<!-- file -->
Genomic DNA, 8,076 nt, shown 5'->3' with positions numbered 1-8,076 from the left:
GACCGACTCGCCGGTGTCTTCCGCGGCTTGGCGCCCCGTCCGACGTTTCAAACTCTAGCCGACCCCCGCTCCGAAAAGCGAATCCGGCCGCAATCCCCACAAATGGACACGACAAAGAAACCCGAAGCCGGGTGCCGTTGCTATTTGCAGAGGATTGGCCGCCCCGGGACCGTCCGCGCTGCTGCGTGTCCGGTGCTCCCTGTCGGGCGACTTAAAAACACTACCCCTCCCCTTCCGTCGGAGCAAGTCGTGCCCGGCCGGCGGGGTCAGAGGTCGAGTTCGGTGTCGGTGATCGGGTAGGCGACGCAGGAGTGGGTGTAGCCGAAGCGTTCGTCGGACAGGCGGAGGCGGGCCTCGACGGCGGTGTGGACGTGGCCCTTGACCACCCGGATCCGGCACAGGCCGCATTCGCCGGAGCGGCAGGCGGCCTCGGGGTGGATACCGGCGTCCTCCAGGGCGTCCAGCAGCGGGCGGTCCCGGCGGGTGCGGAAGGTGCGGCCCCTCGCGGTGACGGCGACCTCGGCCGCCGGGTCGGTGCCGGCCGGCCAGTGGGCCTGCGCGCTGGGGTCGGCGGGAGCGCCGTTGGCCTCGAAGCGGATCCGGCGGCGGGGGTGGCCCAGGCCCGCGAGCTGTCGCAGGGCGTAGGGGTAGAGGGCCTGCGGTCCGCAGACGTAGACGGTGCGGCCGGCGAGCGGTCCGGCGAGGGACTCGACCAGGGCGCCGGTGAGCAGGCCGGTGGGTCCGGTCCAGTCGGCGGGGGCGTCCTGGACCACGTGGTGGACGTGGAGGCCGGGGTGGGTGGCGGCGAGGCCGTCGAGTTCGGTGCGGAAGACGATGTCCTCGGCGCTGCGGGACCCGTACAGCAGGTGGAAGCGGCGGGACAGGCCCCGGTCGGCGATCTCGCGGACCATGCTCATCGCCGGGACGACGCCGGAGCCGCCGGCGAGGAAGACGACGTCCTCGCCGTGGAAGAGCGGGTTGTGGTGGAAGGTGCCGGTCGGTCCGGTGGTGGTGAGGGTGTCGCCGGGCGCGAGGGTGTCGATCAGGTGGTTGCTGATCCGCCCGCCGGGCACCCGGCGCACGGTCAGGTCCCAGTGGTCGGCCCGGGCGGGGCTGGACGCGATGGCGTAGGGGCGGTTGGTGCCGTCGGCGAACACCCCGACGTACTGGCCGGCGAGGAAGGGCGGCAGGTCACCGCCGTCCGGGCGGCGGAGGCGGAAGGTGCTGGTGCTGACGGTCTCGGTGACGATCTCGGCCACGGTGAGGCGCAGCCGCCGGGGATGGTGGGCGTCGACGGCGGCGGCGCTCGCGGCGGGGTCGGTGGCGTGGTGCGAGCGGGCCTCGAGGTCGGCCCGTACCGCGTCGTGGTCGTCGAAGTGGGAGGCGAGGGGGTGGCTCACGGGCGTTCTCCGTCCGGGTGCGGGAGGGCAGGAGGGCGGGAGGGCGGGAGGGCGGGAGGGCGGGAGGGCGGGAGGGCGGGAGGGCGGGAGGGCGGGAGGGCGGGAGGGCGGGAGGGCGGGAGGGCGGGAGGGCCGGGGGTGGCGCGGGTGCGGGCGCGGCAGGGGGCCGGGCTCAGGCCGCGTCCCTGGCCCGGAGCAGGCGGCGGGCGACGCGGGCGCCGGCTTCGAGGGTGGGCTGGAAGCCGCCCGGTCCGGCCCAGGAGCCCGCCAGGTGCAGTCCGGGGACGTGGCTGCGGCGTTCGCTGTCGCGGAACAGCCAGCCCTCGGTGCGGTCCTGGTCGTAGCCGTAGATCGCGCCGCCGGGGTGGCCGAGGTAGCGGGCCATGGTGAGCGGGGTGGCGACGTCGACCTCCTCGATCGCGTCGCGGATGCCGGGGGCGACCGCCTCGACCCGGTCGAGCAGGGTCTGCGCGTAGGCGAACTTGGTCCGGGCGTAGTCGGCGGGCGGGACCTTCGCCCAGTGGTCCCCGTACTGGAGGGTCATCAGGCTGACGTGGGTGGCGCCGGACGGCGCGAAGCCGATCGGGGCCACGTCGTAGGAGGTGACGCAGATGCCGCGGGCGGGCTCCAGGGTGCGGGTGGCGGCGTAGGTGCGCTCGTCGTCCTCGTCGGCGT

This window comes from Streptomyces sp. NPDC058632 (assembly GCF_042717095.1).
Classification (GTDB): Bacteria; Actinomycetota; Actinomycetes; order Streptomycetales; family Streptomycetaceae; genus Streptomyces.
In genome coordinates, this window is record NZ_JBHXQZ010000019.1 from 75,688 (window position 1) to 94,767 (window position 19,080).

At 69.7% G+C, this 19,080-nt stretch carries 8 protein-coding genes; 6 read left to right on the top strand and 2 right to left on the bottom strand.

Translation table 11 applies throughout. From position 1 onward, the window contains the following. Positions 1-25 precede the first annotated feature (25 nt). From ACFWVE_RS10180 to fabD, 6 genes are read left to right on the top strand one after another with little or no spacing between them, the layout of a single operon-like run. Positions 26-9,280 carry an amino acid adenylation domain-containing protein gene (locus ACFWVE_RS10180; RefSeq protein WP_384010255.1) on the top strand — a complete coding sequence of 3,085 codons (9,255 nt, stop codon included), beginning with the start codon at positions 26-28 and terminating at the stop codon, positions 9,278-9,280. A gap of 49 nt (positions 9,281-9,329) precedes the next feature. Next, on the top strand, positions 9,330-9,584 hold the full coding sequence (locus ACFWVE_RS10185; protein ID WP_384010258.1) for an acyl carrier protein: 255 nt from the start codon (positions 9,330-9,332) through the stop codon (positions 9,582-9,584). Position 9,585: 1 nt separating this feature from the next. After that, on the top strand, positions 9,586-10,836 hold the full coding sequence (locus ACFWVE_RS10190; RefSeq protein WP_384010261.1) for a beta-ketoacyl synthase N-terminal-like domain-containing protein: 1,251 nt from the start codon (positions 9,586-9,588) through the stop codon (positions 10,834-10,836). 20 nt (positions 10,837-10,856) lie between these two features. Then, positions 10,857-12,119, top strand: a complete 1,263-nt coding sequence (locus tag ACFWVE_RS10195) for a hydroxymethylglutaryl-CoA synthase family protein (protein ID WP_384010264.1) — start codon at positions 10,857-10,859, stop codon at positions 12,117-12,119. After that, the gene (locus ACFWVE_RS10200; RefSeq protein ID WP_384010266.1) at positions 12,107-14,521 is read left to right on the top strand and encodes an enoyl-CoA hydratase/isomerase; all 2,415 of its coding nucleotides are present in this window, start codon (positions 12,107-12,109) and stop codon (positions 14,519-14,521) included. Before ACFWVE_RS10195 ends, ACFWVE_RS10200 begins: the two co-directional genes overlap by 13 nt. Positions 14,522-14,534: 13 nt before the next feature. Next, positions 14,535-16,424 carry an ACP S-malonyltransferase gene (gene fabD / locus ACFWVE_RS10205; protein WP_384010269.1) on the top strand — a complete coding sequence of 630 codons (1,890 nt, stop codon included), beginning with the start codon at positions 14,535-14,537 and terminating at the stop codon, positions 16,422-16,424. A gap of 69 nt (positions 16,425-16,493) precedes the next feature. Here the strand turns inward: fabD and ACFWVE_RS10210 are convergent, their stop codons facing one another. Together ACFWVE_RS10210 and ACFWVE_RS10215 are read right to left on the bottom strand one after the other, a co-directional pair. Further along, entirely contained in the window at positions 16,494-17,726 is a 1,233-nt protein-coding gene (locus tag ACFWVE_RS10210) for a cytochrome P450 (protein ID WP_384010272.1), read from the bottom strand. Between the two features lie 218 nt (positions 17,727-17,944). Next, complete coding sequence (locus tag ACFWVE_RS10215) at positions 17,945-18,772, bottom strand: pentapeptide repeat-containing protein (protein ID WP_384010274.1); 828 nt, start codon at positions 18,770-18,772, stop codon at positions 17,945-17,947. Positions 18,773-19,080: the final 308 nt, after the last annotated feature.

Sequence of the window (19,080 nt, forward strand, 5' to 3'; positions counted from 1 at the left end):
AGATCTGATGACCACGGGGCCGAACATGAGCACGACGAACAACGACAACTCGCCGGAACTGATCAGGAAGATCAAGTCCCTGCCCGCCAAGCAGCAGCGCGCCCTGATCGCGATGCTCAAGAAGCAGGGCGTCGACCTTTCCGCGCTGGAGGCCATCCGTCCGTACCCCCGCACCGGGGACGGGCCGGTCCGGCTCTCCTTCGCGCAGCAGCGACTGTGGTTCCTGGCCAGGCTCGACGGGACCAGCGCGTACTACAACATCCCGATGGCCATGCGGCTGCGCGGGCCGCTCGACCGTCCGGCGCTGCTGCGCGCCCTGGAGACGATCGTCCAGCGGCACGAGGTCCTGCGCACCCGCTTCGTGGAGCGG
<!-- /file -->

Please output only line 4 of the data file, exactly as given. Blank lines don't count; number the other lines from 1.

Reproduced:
Classification (GTDB): Bacteria; Actinomycetota; Actinomycetes; order Streptomycetales; family Streptomycetaceae; genus Streptomyces.